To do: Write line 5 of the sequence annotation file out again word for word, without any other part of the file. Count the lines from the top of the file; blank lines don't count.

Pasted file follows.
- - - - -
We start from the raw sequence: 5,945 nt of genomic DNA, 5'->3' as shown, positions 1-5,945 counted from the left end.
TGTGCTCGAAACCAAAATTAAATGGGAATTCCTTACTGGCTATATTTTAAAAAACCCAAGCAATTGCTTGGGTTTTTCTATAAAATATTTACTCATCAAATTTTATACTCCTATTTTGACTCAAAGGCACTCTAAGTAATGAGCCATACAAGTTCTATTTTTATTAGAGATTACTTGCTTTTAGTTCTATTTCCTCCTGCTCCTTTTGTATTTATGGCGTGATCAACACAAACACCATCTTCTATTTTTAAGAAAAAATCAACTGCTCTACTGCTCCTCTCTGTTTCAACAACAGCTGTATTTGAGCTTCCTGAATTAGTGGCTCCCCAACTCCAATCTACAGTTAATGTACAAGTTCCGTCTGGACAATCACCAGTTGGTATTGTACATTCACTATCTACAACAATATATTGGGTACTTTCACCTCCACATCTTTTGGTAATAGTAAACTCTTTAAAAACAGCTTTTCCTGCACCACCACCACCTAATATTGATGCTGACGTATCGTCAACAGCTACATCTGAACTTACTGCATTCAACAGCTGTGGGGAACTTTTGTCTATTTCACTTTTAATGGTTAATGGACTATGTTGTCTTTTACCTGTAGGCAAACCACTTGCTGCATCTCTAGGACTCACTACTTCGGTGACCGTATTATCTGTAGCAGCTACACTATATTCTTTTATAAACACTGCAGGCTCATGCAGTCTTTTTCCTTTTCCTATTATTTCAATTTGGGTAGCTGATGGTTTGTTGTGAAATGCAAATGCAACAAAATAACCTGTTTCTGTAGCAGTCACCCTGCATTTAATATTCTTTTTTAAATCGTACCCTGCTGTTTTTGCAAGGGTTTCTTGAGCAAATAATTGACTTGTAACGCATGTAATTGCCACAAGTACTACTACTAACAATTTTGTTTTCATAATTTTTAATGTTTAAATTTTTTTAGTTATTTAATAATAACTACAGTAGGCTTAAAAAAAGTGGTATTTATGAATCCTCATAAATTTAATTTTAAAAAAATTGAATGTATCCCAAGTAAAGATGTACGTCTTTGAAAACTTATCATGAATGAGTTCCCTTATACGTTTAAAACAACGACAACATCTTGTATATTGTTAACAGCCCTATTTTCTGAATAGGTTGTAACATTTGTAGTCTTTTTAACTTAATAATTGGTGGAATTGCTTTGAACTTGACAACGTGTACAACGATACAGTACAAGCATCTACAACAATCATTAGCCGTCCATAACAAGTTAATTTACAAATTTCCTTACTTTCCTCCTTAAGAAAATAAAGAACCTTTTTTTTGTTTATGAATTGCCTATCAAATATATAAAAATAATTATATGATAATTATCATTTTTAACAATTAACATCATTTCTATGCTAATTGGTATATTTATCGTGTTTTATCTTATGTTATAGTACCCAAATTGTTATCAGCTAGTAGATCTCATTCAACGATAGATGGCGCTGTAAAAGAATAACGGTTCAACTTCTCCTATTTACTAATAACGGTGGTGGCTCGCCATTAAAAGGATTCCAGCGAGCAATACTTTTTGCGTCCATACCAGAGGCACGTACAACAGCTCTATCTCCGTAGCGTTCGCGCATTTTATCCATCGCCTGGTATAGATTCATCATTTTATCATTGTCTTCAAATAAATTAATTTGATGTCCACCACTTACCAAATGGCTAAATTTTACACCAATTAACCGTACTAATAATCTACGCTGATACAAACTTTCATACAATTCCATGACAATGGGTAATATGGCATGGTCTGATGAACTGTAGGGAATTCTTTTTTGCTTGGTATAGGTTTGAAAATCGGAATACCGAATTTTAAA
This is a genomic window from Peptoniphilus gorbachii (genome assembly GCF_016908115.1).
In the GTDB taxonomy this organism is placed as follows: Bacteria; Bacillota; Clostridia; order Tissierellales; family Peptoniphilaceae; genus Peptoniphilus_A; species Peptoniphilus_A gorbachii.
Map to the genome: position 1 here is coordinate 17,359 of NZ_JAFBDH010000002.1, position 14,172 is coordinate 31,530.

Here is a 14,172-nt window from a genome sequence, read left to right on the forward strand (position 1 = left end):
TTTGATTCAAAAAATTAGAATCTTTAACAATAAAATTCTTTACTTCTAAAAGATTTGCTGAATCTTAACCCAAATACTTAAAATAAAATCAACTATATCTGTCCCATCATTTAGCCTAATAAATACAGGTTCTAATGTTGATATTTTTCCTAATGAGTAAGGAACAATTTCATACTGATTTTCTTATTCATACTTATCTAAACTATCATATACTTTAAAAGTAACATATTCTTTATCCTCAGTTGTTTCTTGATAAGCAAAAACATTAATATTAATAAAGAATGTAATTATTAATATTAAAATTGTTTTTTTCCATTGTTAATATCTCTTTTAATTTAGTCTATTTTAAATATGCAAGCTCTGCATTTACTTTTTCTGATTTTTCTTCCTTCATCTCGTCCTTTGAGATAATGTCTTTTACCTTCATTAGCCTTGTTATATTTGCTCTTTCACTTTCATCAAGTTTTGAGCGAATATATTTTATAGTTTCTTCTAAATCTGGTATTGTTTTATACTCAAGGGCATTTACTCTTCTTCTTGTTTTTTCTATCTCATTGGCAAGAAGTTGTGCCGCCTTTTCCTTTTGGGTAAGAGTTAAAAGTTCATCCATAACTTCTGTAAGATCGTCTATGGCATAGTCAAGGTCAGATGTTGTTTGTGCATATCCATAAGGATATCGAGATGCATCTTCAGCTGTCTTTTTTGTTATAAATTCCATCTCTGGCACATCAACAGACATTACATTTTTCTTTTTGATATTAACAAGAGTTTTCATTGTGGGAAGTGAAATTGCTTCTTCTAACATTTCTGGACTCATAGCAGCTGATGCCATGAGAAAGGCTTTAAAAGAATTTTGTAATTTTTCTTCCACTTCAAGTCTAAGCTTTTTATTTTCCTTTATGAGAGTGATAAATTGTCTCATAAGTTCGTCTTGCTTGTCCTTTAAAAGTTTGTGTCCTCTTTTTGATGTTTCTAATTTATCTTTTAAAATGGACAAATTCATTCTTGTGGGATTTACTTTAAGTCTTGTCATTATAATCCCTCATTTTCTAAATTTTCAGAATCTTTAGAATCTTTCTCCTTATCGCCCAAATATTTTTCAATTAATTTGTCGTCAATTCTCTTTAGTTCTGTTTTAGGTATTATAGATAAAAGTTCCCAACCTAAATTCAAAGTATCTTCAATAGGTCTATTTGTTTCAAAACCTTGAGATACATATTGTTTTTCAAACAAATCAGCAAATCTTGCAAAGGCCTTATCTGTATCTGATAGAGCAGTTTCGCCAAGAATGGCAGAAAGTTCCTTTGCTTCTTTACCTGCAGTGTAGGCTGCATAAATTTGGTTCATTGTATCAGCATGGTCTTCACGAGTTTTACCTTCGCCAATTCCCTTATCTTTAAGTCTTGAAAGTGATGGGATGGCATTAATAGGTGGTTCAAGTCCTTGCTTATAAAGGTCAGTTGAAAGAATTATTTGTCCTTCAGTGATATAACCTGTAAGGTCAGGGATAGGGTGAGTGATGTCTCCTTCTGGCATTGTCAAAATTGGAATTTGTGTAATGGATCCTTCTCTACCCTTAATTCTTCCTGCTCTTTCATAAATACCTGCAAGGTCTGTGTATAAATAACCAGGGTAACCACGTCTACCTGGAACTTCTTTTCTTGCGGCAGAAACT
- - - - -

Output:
Map to the genome: position 1 here is coordinate 17,359 of NZ_JAFBDH010000002.1, position 14,172 is coordinate 31,530.